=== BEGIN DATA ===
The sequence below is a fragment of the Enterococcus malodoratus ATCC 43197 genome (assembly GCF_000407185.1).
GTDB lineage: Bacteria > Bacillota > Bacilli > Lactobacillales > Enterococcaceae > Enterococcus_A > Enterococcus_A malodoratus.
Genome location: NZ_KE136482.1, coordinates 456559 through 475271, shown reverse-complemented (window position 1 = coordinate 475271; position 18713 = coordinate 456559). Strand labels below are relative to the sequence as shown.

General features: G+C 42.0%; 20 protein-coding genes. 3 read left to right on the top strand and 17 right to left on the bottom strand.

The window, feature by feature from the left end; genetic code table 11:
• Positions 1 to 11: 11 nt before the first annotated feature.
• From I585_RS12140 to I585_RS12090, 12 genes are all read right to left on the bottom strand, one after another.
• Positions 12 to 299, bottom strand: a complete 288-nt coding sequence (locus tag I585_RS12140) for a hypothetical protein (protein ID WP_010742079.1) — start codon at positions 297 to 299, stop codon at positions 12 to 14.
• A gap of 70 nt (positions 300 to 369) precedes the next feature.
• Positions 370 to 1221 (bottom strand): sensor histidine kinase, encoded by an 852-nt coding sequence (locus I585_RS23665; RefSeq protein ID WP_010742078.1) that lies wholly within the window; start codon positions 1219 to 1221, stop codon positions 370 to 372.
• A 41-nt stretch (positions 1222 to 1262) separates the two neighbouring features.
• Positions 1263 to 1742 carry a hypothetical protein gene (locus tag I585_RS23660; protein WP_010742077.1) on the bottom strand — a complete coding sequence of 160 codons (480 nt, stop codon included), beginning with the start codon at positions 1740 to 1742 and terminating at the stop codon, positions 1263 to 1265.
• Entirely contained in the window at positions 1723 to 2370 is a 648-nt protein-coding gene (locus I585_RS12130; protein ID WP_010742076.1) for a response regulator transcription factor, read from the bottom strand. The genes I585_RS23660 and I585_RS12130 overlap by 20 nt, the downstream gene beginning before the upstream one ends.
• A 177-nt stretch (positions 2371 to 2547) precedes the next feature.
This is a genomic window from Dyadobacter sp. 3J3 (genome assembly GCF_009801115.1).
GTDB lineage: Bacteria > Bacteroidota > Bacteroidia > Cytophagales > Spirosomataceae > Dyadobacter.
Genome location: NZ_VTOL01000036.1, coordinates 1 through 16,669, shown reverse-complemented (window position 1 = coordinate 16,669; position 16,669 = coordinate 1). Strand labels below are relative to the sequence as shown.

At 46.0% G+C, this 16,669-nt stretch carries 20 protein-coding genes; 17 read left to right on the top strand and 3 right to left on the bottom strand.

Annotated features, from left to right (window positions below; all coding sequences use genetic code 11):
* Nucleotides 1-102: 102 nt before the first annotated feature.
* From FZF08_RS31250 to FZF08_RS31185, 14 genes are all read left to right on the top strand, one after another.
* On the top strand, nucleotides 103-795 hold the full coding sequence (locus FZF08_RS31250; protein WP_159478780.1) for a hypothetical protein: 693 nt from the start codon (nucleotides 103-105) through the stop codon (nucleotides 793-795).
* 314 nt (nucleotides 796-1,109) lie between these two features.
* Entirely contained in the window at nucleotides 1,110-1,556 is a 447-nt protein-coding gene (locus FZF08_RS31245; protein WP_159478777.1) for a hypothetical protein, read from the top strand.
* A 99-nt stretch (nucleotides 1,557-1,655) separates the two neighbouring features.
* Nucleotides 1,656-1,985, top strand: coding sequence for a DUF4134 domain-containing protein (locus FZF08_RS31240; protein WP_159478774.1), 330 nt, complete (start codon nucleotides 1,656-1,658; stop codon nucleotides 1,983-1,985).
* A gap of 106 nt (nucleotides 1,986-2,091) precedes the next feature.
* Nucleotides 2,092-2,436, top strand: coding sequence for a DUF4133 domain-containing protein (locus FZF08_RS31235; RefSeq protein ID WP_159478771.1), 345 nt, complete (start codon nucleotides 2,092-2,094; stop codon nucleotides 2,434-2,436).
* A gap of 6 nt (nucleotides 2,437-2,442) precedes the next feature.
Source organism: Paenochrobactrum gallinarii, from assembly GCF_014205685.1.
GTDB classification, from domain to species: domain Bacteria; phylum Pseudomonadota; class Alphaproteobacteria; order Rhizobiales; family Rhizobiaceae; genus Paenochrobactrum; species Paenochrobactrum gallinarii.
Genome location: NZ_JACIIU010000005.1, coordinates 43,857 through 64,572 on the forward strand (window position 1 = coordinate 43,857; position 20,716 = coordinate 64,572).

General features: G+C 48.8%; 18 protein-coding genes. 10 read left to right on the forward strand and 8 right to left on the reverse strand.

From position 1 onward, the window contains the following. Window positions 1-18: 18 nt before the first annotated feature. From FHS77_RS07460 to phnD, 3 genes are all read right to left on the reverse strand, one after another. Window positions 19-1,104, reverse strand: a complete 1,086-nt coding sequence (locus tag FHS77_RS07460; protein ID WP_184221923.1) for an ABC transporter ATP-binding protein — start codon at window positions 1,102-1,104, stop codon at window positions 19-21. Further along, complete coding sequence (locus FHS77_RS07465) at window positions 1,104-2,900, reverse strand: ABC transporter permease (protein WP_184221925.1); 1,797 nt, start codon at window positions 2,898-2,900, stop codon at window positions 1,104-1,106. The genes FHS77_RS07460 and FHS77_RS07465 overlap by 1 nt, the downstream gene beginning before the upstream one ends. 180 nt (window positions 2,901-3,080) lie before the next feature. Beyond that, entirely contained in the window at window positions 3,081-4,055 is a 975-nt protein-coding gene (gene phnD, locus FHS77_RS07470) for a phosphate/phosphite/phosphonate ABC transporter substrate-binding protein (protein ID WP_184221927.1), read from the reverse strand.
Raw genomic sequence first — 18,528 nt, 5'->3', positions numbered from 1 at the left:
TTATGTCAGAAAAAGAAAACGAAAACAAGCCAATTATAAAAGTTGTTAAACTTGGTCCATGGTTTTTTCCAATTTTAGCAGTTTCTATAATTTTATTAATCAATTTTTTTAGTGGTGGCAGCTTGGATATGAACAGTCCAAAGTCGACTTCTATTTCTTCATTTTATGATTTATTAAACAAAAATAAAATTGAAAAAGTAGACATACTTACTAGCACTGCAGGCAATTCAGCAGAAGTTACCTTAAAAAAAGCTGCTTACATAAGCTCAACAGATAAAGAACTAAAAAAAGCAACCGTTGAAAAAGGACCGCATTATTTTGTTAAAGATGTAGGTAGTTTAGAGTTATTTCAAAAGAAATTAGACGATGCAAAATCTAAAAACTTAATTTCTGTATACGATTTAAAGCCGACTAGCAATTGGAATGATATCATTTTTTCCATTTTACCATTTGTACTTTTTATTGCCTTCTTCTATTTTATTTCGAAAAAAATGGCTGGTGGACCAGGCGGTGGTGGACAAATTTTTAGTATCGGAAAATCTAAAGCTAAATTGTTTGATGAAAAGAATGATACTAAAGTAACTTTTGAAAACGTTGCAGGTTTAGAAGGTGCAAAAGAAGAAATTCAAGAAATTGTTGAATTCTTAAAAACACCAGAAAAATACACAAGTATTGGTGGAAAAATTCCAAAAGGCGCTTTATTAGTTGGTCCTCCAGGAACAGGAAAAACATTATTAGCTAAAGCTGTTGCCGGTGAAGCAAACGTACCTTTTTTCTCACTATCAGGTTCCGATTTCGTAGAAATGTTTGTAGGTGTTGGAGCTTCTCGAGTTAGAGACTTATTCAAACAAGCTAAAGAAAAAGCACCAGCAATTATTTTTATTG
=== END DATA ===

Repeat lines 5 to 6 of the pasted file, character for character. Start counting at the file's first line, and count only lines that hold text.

The window, feature by feature from the left end; genetic code table 11:
• Positions 1 to 11: 11 nt before the first annotated feature.